Down by the Oakland docks, you may hear The Call of the Wild: before Jack London wrote his adventure bestseller, he came here looking for trouble and inspiration. A century later, you can still find both at Heinold's First and Last Chance Saloon, which has miraculously survived since 1880. Wolf-print Jack London Path staggers from Heinold's toward the docks and Yoshi's, California's landmark jazz club—though savvy adventurers stay alert around the Amtrak station and parking garages. Flanking the San Francisco ferry dock are waterfront hotels, swanky sunset-view bars and the USS Potomac, Franklin Delano Roosevelt's presidential yacht during World War II. Come hungry: California bistros are popping up in Jack London Square warehouses and the palm-lined plaza hosts Sunday farmers markets and food festivals.
Just north of Lake Merritt and south of Rockridge, the family-friendly neighborhoods of Piedmont and Temescal seem worlds away from desolate downtown Oakland. Piedmont seceded from Oakland in 1907 and maintains its distinct character, with lanes of single-family bungalows winding through East Bay foothills to hilltop Piedmont Park. Old money blends into the scenery in Piedmont, from historic California Arts and Crafts cottages to hillside Mountain View cemetery, designed by Central Park architect Frederick Law Olmstead. But beyond a few boutiques and restaurants scattered along Highland Ave. and Grand Ave., Piedmont relies on its hip neighbor Temescal for action. Temescal's Piedmont Ave. is lined with trendy restaurants, including Michelin-starred Commis, and its hip Telegraph Ave. shopping hub shows the design influence of California College of the Arts, founded nearby in 1907.
Oakland's swankiest neighborhood cozies up to Berkeley, and invites tech millionaires to come out of their Oakland Hills mansions to play. Right next to Rockridge BART, Rockridge Market Hall offers tantalizing tastes of the good life, including organic produce, locally roasted coffee and sustainable caviar. Wine bars, sidewalk cafés and boutiques line College Ave., which leads to the University of California at Berkeley campus. Beyond Claremont Ave. bistros and old-school butchers is Berkeley's Claremont Resort, a gleaming white, turreted Gold Rush mansion that's been the East Bay's toniest hotel for a century, with palm-framed views of the Bay and a state-of-the-art spa. Beyond its two main thoroughfares, Rockridge is perpetually sunny and sleepy, with 1920s-50s bungalows hiding behind teeming gardens along tree-lined lanes.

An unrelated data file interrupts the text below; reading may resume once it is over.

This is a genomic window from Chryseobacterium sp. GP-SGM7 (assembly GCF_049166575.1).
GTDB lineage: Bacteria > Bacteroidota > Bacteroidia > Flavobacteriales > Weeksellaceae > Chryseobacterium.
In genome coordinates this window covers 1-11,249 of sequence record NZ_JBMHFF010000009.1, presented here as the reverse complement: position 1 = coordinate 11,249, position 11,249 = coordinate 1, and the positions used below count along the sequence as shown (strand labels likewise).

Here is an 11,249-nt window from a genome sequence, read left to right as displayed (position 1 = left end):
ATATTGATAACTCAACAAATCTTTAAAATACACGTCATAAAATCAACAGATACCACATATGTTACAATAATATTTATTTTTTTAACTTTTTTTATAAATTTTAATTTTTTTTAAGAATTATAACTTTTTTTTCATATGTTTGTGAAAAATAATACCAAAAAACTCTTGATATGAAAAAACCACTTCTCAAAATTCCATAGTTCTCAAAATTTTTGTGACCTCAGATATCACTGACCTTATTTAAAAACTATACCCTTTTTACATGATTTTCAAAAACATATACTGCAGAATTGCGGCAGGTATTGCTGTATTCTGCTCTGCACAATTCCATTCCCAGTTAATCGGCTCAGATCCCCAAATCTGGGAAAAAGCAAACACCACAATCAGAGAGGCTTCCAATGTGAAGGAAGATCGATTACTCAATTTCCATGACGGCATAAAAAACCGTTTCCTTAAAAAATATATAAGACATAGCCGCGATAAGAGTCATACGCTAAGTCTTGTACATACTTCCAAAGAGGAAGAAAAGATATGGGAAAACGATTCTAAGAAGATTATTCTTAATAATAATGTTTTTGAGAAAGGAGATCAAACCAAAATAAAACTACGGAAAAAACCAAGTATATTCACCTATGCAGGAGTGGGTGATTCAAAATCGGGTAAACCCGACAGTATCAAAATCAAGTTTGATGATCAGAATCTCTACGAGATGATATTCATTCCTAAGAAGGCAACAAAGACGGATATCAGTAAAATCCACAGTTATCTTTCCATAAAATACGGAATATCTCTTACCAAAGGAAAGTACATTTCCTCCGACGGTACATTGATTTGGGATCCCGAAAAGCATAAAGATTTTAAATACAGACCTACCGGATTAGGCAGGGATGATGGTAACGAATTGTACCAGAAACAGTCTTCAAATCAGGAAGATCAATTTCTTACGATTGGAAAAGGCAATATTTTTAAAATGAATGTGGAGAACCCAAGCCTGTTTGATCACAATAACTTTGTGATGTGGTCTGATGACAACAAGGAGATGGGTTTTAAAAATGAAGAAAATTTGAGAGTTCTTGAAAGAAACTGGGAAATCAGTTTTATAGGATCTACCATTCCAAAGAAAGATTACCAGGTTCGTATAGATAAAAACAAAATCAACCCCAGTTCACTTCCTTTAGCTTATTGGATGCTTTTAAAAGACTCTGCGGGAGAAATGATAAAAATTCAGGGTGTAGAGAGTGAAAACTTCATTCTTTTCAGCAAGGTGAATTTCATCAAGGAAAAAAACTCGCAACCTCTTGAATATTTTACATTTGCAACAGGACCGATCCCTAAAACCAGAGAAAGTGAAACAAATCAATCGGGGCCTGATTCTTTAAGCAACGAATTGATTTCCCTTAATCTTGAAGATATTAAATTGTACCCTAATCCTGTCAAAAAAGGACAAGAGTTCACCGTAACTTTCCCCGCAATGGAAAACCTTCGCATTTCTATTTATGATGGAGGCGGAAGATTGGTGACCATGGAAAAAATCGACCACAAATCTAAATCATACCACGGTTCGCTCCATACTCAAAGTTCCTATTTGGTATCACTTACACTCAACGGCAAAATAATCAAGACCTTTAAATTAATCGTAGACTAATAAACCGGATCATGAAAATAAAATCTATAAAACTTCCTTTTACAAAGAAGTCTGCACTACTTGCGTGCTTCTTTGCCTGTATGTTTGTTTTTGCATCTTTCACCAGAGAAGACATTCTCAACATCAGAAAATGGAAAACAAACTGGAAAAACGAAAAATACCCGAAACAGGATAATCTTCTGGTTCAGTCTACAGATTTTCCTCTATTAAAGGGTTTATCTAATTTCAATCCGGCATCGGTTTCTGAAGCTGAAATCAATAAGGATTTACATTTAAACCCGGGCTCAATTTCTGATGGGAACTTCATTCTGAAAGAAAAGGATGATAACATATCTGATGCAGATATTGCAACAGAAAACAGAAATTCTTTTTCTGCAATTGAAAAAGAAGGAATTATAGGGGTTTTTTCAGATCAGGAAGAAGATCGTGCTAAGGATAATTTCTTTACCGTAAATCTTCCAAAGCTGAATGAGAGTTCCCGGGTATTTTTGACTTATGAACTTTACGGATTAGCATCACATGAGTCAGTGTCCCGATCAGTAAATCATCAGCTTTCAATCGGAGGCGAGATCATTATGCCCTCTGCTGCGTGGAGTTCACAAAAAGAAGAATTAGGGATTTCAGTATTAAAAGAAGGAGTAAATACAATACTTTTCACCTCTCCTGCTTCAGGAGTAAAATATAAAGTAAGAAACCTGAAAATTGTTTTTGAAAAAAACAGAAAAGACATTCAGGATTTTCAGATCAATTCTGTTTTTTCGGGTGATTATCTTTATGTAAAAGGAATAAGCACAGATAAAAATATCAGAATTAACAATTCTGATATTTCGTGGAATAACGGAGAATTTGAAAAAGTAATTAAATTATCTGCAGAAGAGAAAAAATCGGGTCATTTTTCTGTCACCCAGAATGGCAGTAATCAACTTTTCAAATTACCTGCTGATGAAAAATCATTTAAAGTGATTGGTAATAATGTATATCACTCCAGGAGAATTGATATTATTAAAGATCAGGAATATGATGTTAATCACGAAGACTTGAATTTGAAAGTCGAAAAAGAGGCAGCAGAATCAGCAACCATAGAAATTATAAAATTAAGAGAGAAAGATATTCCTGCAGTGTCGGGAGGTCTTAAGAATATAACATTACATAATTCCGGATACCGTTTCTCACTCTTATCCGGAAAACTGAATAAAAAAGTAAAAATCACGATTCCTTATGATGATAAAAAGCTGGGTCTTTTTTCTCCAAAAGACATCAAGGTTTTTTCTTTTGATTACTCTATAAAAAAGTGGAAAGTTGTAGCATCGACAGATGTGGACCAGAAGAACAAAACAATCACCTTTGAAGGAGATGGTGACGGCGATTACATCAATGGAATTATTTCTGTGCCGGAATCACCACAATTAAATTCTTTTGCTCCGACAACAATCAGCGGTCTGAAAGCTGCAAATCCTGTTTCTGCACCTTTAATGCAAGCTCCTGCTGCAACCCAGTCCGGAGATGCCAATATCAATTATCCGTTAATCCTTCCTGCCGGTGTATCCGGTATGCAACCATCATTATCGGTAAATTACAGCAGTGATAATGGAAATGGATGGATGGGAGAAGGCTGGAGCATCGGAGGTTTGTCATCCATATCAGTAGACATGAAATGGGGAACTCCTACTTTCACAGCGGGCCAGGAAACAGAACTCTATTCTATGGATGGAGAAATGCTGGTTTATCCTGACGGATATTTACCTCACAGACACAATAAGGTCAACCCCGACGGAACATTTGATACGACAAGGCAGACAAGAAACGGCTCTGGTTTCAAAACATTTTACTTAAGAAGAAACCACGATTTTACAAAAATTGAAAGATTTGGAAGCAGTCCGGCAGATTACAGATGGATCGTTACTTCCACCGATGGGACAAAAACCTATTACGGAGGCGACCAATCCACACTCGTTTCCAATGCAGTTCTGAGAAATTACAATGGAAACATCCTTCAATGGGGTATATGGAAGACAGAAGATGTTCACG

The Gold Rush left San Francisco with seedy docks and muddy streets—but just across the bay, 1860s Oakland offered an orderly, elegant alternative. Alongside a snug harbor, tidy streets were soon flanked with Victorian mansions for the nouveau riche. Today downtown skyscrapers abruptly stop just south of Oakland Convention Center, bowing to the stately Victorians and historic brick storefronts of Old Oakland. The city's best happy-hour spots keep a low profile in well-preserved buildings west of Broadway, and the Pardee Home Museum offers tea and tours of an 1869 mansion with Victorian trimmings, from billiards to corsetry. By the 1870s, Chinatown had put down roots east of Broadway, where ramshackle Victorians hunker behind modern storefronts selling authentic Cantonese dim sum, Vietnamese pho, and Cambodian papaya salad.
UC Berkeley may be known for political protests, but North Berkeley started the slow food revolution. Chez Panisse restaurant was founded in 1973 by food activist Alice Waters to offer local, sustainable California cuisine—her radical experiment established America's organic food culture. The area of Shattuck where the restaurant still serves guests is known as the Gourmet Ghetto. The collectively owned and operated Cheeseboard creates a daily seasonal and vegetarian pizza. Nearby Fourth Street is a wide avenue lined with shops, galleries, bookstores and cafés.